Other points of interest are ‘The Arab Baths’ in Cefala Diana which have been undergoing restoration, so do phone ahead to make sure they are open; and the Castle of the Muslim leader Emir Muhammad Ibn Abbad in Entella is a must.

The most obvious alternative trips are to the chic resort of Taormina just outside Catania. Skirt around the foothills, and even up to the craters of Mount Etna. To the south sit Siracusa, once the centrepiece of the Greek Empire. The south coast's greatest  attractions are the Greek temples at Agrigento, and nearby is Piazza Armerina and its Roman mosaics. To the west, a large part of Sicily's fishing industry, and much of the continuing Mafia activity, focuses on the area around Trápani.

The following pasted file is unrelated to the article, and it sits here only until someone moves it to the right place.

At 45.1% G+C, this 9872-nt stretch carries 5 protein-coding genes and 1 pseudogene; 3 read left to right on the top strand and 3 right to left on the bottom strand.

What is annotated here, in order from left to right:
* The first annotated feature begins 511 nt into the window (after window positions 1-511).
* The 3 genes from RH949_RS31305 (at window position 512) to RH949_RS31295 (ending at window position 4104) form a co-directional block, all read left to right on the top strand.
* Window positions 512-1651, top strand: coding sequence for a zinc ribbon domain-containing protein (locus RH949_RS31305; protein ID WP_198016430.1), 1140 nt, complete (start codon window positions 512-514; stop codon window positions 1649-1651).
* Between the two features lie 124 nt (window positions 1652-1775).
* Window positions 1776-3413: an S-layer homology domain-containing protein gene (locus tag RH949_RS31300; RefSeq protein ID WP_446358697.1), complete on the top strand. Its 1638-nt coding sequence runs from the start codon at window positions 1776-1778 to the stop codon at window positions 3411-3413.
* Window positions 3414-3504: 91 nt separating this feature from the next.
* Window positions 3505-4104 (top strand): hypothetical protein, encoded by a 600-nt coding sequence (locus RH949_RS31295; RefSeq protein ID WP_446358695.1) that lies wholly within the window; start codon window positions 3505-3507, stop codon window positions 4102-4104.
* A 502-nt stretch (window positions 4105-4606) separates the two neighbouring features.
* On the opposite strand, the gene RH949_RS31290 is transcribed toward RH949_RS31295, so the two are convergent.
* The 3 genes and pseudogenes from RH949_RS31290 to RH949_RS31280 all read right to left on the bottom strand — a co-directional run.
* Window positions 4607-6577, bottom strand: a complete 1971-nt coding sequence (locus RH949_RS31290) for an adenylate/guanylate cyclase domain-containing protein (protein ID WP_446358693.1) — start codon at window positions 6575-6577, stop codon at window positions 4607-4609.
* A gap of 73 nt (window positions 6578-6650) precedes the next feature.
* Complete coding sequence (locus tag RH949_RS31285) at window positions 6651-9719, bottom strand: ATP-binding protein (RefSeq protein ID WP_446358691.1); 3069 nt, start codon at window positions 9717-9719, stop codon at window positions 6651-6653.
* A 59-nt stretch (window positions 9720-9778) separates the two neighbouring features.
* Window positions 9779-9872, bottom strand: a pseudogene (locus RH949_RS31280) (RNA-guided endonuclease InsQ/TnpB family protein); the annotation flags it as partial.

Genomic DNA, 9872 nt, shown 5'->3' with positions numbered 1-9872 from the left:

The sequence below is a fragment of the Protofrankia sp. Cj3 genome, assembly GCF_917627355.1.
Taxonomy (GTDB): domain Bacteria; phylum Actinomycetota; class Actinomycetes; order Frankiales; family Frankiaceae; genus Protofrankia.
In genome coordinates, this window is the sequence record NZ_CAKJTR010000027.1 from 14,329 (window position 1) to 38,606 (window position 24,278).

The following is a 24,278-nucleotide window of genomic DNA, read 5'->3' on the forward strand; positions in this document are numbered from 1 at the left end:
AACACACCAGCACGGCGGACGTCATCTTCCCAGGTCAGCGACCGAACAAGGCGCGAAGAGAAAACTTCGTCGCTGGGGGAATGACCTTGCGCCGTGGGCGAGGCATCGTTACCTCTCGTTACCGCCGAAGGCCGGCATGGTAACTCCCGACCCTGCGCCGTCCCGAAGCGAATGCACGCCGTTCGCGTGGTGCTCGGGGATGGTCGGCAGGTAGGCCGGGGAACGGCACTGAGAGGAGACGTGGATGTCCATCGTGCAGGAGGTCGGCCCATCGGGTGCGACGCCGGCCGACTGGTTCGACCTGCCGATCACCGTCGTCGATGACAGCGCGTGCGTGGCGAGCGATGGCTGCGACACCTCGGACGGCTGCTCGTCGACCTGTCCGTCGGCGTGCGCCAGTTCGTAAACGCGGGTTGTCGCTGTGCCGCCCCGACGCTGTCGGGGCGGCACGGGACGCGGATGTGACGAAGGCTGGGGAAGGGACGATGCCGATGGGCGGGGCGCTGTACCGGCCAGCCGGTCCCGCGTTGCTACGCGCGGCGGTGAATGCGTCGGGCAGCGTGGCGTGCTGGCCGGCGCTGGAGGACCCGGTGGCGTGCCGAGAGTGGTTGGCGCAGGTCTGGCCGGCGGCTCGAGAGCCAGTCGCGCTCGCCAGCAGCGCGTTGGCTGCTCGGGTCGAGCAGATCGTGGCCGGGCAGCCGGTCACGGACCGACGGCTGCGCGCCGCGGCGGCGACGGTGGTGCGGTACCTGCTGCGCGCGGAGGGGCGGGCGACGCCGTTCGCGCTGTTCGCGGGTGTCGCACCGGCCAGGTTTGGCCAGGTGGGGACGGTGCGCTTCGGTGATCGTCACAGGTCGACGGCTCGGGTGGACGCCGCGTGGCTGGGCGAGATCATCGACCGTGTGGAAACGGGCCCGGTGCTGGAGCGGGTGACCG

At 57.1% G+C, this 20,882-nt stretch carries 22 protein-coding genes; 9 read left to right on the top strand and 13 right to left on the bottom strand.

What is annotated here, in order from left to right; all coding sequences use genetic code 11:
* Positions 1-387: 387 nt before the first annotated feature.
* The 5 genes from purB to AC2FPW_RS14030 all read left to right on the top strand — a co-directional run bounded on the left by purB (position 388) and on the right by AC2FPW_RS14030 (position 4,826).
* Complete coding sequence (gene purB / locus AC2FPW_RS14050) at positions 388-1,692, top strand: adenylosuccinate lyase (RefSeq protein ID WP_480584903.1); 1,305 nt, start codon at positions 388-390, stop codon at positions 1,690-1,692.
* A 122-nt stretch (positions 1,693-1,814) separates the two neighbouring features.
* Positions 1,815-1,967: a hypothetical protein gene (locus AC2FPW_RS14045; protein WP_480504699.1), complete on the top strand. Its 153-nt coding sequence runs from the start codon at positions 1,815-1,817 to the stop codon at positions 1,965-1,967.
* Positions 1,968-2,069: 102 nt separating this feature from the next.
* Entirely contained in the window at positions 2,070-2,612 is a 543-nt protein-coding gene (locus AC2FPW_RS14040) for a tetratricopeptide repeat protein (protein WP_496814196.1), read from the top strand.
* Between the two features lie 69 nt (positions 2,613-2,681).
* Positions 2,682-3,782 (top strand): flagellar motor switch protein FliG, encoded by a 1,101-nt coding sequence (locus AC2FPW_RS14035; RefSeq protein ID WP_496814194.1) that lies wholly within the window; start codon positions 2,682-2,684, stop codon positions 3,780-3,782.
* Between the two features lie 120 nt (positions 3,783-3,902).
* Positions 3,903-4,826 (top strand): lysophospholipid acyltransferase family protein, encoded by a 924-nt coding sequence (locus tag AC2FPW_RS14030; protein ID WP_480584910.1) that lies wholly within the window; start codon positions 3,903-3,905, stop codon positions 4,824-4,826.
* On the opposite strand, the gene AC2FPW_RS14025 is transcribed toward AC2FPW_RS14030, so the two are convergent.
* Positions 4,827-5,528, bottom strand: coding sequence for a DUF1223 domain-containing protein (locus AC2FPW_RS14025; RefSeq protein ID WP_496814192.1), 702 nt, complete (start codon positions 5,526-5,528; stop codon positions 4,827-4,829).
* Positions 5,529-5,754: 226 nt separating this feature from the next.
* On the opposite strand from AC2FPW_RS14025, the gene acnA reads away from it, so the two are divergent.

The modern Muslim Community of Sicily consists mostly of recent immigrants from North Africa, and is concentrated in the south coast between Agrigento and Marsala. The community, though fairly tight is not quite ‘flourishing’, and it is still quite difficult to get halal or even vegetarian food.

Sicily is a beautiful, vibrant, friendly island with unbeatable countryside, beaches and food. The standard approach for those heading south from mainland Italy is to cross the legendary Straits of Messina, from Villa San Giovanni or Reggio di Calabria. The train and ferry heads between Scylla and Charybdis, the twin hazards of rock and whirlpool that were a legendary threat to sailors. It was here that Ulysses temporarily lost control of his ship and men, after a forced landing on Sicily. The other option is to fly from Italy or on rarer flights from major European cities. Even by plane there are spectacular descents to either of the coastal airports at Palermo and Catania. One significant development is the recent charter of Ryan Air flights to Palermo, so the chances of getting a bargain flight from London are there for the keen. There are also British Airways flights once a day to Catania.